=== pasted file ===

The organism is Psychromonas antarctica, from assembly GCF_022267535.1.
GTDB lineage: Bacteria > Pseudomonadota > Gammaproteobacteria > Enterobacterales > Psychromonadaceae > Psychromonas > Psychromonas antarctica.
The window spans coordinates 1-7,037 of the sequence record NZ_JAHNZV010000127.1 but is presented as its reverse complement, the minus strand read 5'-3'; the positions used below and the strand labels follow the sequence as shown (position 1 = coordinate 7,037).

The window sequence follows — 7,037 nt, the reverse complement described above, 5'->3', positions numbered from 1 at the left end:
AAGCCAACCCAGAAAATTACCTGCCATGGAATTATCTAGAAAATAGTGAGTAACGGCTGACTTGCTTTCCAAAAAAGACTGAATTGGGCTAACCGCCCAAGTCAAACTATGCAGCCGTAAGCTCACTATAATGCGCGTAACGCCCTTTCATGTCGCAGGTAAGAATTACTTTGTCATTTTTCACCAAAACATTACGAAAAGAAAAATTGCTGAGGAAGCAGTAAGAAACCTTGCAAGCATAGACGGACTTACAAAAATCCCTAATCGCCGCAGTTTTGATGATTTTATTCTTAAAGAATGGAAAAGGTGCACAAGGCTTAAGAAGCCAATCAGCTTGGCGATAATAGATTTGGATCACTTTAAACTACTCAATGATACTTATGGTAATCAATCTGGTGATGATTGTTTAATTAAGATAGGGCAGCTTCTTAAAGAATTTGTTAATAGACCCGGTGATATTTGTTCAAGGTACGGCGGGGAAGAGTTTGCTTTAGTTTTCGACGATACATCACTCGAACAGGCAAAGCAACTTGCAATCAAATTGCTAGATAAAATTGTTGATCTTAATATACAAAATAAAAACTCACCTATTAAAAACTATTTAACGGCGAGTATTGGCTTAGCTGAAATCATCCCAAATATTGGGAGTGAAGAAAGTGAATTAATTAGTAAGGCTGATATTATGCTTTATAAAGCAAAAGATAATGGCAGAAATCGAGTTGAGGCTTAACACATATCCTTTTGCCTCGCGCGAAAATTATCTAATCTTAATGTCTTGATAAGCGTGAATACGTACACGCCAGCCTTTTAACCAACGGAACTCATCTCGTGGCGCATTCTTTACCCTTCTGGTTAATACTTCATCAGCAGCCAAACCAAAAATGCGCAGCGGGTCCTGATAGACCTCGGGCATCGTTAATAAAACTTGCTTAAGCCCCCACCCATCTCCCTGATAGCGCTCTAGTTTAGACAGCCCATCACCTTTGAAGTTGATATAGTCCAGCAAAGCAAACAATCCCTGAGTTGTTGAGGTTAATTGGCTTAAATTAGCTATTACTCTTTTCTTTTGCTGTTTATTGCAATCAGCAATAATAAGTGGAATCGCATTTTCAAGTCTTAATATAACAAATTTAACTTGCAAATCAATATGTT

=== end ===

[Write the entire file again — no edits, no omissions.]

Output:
The organism is Psychromonas antarctica, from assembly GCF_022267535.1.
GTDB lineage: Bacteria > Pseudomonadota > Gammaproteobacteria > Enterobacterales > Psychromonadaceae > Psychromonas > Psychromonas antarctica.
The window spans coordinates 1-7,037 of the sequence record NZ_JAHNZV010000127.1 but is presented as its reverse complement, the minus strand read 5'-3'; the positions used below and the strand labels follow the sequence as shown (position 1 = coordinate 7,037).

The window sequence follows — 7,037 nt, the reverse complement described above, 5'->3', positions numbered from 1 at the left end:
AAGCCAACCCAGAAAATTACCTGCCATGGAATTATCTAGAAAATAGTGAGTAACGGCTGACTTGCTTTCCAAAAAAGACTGAATTGGGCTAACCGCCCAAGTCAAACTATGCAGCCGTAAGCTCACTATAATGCGCGTAACGCCCTTTCATGTCGCAGGTAAGAATTACTTTGTCATTTTTCACCAAAACATTACGAAAAGAAAAATTGCTGAGGAAGCAGTAAGAAACCTTGCAAGCATAGACGGACTTACAAAAATCCCTAATCGCCGCAGTTTTGATGATTTTATTCTTAAAGAATGGAAAAGGTGCACAAGGCTTAAGAAGCCAATCAGCTTGGCGATAATAGATTTGGATCACTTTAAACTACTCAATGATACTTATGGTAATCAATCTGGTGATGATTGTTTAATTAAGATAGGGCAGCTTCTTAAAGAATTTGTTAATAGACCCGGTGATATTTGTTCAAGGTACGGCGGGGAAGAGTTTGCTTTAGTTTTCGACGATACATCACTCGAACAGGCAAAGCAACTTGCAATCAAATTGCTAGATAAAATTGTTGATCTTAATATACAAAATAAAAACTCACCTATTAAAAACTATTTAACGGCGAGTATTGGCTTAGCTGAAATCATCCCAAATATTGGGAGTGAAGAAAGTGAATTAATTAGTAAGGCTGATATTATGCTTTATAAAGCAAAAGATAATGGCAGAAATCGAGTTGAGGCTTAACACATATCCTTTTGCCTCGCGCGAAAATTATCTAATCTTAATGTCTTGATAAGCGTGAATACGTACACGCCAGCCTTTTAACCAACGGAACTCATCTCGTGGCGCATTCTTTACCCTTCTGGTTAATACTTCATCAGCAGCCAAACCAAAAATGCGCAGCGGGTCCTGATAGACCTCGGGCATCGTTAATAAAACTTGCTTAAGCCCCCACCCATCTCCCTGATAGCGCTCTAGTTTAGACAGCCCATCACCTTTGAAGTTGATATAGTCCAGCAAAGCAAACAATCCCTGAGTTGTTGAGGTTAATTGGCTTAAATTAGCTATTACTCTTTTCTTTTGCTGTTTATTGCAATCAGCAATAATAAGTGGAATCGCATTTTCAAGTCTTAATATAACAAATTTAACTTGCAAATCAATATGTT